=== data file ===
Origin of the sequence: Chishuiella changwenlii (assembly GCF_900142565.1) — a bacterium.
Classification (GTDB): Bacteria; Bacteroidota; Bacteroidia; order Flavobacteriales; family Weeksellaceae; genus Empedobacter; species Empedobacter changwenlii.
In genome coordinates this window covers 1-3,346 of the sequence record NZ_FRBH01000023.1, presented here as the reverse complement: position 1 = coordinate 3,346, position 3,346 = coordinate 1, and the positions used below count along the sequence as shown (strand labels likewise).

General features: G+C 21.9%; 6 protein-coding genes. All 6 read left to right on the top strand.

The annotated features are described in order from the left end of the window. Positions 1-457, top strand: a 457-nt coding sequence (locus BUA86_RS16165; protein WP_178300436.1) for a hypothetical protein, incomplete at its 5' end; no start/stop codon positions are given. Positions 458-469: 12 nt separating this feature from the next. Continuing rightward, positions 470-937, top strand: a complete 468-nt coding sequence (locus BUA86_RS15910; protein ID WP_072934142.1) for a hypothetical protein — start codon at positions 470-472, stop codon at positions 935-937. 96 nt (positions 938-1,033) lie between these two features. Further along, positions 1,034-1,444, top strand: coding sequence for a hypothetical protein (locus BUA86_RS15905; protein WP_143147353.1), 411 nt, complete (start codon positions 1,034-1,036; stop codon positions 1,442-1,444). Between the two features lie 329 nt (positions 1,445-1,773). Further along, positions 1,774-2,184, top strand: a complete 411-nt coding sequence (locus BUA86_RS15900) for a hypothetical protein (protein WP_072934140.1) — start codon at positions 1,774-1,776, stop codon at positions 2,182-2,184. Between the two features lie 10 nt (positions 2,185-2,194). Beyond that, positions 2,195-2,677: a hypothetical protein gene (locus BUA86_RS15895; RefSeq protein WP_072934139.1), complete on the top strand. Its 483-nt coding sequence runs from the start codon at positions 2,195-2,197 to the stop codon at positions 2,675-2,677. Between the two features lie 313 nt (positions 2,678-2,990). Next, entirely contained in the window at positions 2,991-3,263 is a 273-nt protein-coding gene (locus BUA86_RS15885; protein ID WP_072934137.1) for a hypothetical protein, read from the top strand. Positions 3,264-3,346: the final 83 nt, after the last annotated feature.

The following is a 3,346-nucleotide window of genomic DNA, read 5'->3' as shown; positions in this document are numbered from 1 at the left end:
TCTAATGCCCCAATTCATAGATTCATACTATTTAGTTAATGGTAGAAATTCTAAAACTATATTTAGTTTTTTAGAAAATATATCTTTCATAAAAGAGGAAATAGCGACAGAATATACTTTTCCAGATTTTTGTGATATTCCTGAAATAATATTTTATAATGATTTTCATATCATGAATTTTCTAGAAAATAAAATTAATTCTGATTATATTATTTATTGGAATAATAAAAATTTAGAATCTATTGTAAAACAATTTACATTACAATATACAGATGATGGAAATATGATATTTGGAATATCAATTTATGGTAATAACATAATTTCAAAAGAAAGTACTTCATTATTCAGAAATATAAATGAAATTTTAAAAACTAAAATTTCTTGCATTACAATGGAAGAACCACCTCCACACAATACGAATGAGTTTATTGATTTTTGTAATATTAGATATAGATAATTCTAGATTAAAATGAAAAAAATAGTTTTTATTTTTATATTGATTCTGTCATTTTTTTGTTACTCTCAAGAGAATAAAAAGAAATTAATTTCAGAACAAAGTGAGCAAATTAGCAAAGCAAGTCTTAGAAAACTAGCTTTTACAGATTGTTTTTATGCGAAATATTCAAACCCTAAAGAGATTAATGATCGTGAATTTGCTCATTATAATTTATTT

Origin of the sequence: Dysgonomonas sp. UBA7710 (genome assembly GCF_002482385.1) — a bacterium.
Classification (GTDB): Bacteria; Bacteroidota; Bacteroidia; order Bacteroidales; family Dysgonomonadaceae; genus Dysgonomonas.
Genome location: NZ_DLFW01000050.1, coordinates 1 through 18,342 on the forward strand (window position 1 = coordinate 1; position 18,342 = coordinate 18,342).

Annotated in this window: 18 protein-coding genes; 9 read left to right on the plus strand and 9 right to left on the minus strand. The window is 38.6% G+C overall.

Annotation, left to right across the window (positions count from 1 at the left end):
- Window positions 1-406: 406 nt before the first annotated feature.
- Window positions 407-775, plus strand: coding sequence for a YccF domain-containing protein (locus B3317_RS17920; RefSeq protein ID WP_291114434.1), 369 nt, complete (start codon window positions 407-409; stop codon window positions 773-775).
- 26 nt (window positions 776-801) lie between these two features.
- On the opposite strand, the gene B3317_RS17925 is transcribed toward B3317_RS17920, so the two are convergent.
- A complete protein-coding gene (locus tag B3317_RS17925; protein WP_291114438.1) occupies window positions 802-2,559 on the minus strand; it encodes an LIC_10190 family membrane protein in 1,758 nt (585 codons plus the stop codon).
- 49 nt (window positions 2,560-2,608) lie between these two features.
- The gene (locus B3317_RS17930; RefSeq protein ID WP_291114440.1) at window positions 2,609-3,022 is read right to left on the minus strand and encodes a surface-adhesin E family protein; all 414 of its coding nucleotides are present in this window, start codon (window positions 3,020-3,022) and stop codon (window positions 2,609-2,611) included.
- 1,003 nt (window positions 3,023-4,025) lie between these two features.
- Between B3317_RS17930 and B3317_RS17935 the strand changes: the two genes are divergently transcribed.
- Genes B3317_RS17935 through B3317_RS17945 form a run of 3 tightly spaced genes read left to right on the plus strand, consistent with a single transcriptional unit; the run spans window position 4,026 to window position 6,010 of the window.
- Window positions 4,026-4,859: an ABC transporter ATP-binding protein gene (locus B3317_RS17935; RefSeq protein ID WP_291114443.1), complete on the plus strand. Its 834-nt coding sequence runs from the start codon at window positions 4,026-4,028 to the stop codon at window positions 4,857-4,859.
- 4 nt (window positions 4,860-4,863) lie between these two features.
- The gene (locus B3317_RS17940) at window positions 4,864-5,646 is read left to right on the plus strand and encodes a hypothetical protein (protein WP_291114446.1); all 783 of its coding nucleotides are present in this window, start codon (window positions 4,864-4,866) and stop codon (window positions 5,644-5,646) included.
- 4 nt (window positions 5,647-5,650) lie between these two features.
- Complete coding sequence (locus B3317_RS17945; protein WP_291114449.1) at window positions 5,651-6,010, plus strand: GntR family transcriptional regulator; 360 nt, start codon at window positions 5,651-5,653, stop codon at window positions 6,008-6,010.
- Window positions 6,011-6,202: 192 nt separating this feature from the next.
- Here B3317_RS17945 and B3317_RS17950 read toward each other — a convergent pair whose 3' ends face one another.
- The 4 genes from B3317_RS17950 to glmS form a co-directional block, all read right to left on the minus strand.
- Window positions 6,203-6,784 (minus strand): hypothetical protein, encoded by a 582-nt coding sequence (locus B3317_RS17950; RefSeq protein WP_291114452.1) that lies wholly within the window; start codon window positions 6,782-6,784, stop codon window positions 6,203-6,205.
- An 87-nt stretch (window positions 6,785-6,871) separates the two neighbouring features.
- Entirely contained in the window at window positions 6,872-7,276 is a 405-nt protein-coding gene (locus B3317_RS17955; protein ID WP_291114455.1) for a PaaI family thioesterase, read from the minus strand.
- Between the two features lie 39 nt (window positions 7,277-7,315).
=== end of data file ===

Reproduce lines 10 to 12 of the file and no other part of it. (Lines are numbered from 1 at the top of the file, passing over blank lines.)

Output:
Genome location: NZ_DLFW01000050.1, coordinates 1 through 18,342 on the forward strand (window position 1 = coordinate 1; position 18,342 = coordinate 18,342).

Annotated in this window: 18 protein-coding genes; 9 read left to right on the plus strand and 9 right to left on the minus strand. The window is 38.6% G+C overall.

Annotation, left to right across the window (positions count from 1 at the left end):